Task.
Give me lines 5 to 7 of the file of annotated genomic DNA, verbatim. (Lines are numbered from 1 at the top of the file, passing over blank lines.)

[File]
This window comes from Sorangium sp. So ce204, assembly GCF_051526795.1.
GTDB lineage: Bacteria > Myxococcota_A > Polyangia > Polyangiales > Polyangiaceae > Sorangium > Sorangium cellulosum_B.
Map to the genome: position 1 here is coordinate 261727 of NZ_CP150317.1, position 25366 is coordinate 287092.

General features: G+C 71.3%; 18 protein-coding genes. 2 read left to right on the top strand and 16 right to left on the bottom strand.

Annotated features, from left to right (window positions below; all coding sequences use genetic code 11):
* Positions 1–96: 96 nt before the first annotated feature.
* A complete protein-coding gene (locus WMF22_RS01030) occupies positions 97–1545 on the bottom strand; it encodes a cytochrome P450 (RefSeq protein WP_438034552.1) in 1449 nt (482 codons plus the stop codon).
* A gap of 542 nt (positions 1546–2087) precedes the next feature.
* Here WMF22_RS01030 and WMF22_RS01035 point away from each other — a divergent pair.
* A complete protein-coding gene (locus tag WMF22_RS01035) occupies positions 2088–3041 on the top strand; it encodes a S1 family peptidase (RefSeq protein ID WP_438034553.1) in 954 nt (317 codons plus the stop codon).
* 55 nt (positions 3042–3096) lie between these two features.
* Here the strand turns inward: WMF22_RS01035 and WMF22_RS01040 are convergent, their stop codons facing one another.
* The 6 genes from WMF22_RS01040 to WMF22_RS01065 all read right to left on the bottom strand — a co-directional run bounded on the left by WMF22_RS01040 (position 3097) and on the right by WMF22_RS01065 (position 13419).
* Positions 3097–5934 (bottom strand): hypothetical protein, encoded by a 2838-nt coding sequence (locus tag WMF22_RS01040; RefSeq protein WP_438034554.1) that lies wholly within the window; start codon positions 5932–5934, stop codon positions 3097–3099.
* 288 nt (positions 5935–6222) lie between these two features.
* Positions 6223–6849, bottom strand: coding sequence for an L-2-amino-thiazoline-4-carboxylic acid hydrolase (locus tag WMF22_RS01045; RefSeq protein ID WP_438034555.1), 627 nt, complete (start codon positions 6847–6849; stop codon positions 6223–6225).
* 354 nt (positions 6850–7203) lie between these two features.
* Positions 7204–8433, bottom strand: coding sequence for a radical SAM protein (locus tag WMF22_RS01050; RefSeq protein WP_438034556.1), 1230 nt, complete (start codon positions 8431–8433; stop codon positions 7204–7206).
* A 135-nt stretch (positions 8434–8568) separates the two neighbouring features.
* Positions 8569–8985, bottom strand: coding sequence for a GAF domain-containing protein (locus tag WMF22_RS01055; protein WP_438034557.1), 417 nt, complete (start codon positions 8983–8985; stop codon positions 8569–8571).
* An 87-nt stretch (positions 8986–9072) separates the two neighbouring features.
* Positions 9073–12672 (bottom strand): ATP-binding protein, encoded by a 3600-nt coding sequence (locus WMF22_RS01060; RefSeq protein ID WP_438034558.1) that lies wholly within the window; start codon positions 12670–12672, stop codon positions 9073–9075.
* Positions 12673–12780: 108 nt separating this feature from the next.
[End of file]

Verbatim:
Annotated features, from left to right (window positions below; all coding sequences use genetic code 11):
* Positions 1–96: 96 nt before the first annotated feature.
* A complete protein-coding gene (locus WMF22_RS01030) occupies positions 97–1545 on the bottom strand; it encodes a cytochrome P450 (RefSeq protein WP_438034552.1) in 1449 nt (482 codons plus the stop codon).